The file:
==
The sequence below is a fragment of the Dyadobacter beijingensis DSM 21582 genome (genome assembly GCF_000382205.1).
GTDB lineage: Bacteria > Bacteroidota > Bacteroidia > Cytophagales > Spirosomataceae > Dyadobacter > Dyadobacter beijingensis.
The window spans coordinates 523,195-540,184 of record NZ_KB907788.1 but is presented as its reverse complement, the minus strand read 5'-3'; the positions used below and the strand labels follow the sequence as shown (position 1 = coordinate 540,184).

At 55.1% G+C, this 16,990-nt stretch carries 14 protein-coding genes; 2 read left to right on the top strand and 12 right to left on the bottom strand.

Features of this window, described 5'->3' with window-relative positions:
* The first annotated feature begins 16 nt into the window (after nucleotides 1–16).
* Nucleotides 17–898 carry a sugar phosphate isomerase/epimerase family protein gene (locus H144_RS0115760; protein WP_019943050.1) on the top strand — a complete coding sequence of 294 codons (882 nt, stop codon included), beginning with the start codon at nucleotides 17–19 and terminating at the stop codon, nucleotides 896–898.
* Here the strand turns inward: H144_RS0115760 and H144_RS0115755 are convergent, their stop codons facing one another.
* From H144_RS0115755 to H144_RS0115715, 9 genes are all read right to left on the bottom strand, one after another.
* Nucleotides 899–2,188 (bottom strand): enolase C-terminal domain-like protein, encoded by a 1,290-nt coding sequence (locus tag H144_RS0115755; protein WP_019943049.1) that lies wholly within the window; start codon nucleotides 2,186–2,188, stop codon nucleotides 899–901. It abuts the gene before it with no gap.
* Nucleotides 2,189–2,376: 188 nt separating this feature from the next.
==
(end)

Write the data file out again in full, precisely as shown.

The sequence below is a fragment of the Dyadobacter beijingensis DSM 21582 genome (genome assembly GCF_000382205.1).
GTDB lineage: Bacteria > Bacteroidota > Bacteroidia > Cytophagales > Spirosomataceae > Dyadobacter > Dyadobacter beijingensis.
The window spans coordinates 523,195-540,184 of record NZ_KB907788.1 but is presented as its reverse complement, the minus strand read 5'-3'; the positions used below and the strand labels follow the sequence as shown (position 1 = coordinate 540,184).

At 55.1% G+C, this 16,990-nt stretch carries 14 protein-coding genes; 2 read left to right on the top strand and 12 right to left on the bottom strand.

Features of this window, described 5'->3' with window-relative positions:
* The first annotated feature begins 16 nt into the window (after nucleotides 1–16).
* Nucleotides 17–898 carry a sugar phosphate isomerase/epimerase family protein gene (locus H144_RS0115760; protein WP_019943050.1) on the top strand — a complete coding sequence of 294 codons (882 nt, stop codon included), beginning with the start codon at nucleotides 17–19 and terminating at the stop codon, nucleotides 896–898.
* Here the strand turns inward: H144_RS0115760 and H144_RS0115755 are convergent, their stop codons facing one another.
* From H144_RS0115755 to H144_RS0115715, 9 genes are all read right to left on the bottom strand, one after another.
* Nucleotides 899–2,188 (bottom strand): enolase C-terminal domain-like protein, encoded by a 1,290-nt coding sequence (locus tag H144_RS0115755; protein WP_019943049.1) that lies wholly within the window; start codon nucleotides 2,186–2,188, stop codon nucleotides 899–901. It abuts the gene before it with no gap.
* Nucleotides 2,189–2,376: 188 nt separating this feature from the next.